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Early childhood thymectomy - impact on immune function

Doctoral thesis
Authors Judith Gudmundsdottir
Date of public defense 2017-06-02
Opponent at public defense Martina Prelog
ISBN 978-91-629-0143-1 (print); 978-91-629-0144-8 (PDF)
Place of publication Göteborg
Publication year 2017
Published at Institute of Medicine, Department of Rheumatology and Inflammation Research
Language en
Keywords Immunologi, Thymus, Pediatric cardiac surgery, Congenital heart defect
Subject categories Immunobiology, Clinical immunology, Immunogenetics, Paediatric cardiology, Pediatrics, Immunology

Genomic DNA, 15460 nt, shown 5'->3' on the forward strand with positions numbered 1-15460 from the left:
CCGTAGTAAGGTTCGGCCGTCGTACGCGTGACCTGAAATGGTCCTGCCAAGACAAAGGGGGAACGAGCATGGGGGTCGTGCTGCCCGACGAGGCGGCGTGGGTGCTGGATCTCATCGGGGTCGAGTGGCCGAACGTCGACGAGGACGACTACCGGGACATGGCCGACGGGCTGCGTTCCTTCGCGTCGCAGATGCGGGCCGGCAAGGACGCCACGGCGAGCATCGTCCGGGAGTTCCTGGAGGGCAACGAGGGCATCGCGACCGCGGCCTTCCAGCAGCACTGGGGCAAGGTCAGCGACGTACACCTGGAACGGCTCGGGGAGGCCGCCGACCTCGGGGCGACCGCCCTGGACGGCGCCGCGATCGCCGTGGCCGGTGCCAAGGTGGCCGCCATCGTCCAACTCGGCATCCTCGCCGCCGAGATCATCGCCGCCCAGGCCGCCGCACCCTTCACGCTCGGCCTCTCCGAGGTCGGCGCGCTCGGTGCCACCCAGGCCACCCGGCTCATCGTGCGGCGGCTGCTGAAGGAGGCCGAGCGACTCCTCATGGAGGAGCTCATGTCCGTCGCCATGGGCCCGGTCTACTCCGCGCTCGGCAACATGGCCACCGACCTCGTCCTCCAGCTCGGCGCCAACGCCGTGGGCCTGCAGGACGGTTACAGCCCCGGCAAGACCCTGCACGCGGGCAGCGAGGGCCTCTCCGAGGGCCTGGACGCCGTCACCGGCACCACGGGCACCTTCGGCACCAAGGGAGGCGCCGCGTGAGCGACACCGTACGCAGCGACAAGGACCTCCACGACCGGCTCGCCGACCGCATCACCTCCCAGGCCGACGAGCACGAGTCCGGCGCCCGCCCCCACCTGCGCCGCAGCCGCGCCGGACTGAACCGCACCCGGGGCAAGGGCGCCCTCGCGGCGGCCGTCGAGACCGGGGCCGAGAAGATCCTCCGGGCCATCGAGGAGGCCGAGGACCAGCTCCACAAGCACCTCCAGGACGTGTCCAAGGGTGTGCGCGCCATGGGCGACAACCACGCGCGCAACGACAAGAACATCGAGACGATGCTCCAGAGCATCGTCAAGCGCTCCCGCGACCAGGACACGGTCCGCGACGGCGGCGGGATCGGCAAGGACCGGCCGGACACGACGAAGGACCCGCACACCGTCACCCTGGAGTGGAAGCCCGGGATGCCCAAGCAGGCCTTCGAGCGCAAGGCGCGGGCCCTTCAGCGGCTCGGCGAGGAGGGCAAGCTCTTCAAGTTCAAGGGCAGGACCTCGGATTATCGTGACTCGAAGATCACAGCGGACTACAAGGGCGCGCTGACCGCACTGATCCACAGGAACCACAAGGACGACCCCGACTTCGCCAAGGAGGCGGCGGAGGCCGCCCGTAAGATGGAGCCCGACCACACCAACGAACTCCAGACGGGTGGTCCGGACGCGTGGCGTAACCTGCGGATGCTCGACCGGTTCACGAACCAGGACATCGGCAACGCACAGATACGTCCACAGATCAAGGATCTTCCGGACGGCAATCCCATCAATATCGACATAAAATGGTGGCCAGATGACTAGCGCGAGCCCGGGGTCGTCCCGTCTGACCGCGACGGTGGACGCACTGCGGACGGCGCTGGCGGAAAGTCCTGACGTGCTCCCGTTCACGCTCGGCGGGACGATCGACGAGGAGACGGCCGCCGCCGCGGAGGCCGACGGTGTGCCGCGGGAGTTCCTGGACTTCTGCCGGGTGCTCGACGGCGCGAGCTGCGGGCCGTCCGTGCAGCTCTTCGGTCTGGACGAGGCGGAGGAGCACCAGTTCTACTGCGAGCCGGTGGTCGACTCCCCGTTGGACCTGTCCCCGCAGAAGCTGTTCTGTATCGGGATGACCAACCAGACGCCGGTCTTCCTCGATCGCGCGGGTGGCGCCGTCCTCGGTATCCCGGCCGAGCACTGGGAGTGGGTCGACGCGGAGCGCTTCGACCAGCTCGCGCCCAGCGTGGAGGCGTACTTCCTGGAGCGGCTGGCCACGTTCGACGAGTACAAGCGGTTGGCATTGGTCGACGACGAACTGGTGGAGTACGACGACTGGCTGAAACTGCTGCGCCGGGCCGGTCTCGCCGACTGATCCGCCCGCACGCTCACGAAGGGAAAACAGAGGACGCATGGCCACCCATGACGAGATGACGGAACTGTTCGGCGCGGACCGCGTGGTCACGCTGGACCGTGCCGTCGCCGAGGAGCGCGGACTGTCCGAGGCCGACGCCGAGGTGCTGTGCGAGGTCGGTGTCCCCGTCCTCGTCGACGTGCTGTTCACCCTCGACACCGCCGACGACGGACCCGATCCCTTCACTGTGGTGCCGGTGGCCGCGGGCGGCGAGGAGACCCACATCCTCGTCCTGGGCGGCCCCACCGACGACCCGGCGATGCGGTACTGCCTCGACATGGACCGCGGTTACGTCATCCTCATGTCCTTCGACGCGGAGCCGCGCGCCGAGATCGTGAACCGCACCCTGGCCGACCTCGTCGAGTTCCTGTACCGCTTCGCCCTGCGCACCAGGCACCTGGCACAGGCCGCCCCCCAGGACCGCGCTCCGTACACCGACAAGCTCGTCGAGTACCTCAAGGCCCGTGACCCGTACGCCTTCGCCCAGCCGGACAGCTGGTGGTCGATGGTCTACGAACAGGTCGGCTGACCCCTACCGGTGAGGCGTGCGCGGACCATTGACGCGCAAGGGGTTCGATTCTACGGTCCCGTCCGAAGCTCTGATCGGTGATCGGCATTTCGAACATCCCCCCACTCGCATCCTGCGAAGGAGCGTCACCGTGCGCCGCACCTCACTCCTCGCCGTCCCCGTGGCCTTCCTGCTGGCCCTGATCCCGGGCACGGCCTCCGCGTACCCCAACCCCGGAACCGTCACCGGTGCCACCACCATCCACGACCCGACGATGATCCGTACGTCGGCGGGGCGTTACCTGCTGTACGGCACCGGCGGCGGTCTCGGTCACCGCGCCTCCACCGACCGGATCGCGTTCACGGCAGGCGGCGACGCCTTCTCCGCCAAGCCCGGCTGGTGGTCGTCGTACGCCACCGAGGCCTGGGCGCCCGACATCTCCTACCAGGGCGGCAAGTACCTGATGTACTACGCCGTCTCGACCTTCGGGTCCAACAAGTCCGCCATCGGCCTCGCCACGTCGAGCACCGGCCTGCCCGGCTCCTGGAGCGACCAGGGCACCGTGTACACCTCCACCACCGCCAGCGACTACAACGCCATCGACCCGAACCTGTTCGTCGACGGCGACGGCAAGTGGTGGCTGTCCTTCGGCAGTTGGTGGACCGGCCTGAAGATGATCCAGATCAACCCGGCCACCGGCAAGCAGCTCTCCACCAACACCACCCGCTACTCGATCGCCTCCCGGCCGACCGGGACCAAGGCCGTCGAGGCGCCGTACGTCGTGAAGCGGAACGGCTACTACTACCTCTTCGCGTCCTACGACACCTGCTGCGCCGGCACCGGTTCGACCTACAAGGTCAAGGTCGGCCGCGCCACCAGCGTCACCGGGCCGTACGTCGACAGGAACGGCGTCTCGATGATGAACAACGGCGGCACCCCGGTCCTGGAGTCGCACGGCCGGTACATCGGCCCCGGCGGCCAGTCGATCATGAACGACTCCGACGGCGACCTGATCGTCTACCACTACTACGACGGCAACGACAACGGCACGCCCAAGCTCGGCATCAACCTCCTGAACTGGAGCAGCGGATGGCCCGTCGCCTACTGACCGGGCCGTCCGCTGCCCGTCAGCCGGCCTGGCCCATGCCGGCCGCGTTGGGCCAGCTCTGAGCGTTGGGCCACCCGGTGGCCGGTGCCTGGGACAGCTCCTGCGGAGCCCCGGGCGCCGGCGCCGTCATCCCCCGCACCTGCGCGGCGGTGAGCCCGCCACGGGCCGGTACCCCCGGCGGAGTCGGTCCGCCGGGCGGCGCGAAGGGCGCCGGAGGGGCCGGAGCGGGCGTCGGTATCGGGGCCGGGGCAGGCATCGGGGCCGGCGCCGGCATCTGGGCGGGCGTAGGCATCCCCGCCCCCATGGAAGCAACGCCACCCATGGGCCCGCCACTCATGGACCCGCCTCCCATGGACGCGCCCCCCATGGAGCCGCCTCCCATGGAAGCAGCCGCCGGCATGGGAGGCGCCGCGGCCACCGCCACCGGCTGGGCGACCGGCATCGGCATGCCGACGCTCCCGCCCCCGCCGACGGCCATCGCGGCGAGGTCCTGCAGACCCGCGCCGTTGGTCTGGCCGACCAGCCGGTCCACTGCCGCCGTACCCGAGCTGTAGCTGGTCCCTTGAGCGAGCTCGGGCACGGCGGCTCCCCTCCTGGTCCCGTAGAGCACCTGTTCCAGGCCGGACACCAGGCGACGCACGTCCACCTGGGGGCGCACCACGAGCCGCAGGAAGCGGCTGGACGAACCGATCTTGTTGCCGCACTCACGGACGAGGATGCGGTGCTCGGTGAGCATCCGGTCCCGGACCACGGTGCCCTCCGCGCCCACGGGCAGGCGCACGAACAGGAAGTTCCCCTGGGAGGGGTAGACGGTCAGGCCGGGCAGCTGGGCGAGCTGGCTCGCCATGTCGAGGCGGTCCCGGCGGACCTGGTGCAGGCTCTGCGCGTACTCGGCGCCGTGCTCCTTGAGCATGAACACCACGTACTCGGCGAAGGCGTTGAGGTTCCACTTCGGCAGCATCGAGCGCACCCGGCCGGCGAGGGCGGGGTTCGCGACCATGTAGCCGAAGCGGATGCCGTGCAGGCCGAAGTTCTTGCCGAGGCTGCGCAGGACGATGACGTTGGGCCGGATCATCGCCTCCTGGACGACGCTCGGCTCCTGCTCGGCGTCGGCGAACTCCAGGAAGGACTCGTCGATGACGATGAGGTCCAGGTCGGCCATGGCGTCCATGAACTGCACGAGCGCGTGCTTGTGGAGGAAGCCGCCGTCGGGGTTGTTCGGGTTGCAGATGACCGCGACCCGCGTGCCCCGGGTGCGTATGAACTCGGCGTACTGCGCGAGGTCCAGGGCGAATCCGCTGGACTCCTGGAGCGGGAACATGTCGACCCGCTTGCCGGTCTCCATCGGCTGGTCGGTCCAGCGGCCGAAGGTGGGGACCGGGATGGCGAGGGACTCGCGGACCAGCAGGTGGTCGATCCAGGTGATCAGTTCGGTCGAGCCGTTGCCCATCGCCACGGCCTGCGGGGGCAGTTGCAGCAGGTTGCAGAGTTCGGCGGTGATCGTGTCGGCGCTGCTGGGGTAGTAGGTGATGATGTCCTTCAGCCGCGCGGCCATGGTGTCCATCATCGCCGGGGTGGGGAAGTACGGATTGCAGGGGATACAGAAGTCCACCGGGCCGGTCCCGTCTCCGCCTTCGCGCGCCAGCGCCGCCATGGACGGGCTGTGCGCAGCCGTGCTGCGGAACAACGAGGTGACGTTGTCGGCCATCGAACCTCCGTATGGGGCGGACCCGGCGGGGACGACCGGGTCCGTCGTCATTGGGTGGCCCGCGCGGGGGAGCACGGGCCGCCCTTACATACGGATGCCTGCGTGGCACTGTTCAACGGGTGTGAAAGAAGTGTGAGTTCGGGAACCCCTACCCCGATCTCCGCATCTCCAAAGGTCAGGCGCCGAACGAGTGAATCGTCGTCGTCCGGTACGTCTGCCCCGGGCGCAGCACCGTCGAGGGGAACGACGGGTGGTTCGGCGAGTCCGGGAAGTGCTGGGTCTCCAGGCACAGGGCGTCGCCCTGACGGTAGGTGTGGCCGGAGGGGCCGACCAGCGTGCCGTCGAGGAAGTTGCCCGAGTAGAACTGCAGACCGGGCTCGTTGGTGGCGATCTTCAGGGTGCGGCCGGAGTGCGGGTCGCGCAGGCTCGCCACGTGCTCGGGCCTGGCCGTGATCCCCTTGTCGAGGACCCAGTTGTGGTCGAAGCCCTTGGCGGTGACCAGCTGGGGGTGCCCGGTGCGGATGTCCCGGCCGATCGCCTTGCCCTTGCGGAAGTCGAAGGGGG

Introduction: The thymus is the site of T cell maturation. Children born with a congenital heart defect often endure surgery early in life, and during surgery their thymus is routinely removed, as it blocks the surgeons access to the heart. The overall aim of this study was to investigate the long-term immunologic and clinical effects of early childhood thymectomy. Objectives: Investigation of the immunologic effects of early childhood thymectomy at 18 months and 18 years of age with regards to the subset composition of T cells, thymic output and the T cell receptor repertoire diversity (I, II). Investigation of the association between early childhood thymectomy and risks of autoimmune diseases, cancer, infectious diseases and atopic diseases (III). Methods: Lymphocyte subsets were characterized with flow cytometry in eleven subjects preoperatively, at 18 months and 18-years follow-up. In addition, the T cell receptor repertoire was analyzed with TCR Vß flow cytometry, T cell receptor excision circles were quantified with PCR and telomere lengths of T and B cells were analyzed with PCR at 18-year follow-up (I). Also, the diversity of the T cell receptor and immunoglobulin heavy chain genes was determined using next generation sequencing (II). A nationwide population based cohort study was conducted using Swedish patient registers to identify subjects and controls and to analyze clinical outcome measures (III). Results: Thymectomy was associated with a reduction in the number of T cells, especially the naive subset. The naive regulatory T cells and recent thymic emigrants (CD31+ T cells) were also reduced. TRECs, indicative of thymic output, were below detection level in all but one thymectomized individual. Telomere lengths were shorter in CD8+ T cells of thymectomized individuals (I). Disturbances were found in the TCR Vß repertoire (I), and sequencing of the T cell receptor confirmed reduced diversity (II). Compared with surgery controls, thymectomized individuals were at increased risk for hypothyroidism, type 1 diabetes and both viral and bacterial infections. Compared with the general population they were at increased risk for hypothyroidism, juvenile idiopathic arthritis, rheumatic diseases, celiac disease, cancer, infections and asthma (III). Conclusion: Early childhood thymectomy is associated with immunologic aberrations as well as with increased risks of autoimmune diseases, cancer and infections. These observations stress that avoidance of total thymectomy during early cardiac surgery is advisable. Keywords: Thymus, T lymphocyte, immunology, pediatric cardiac surgery, congenital cardiac defect

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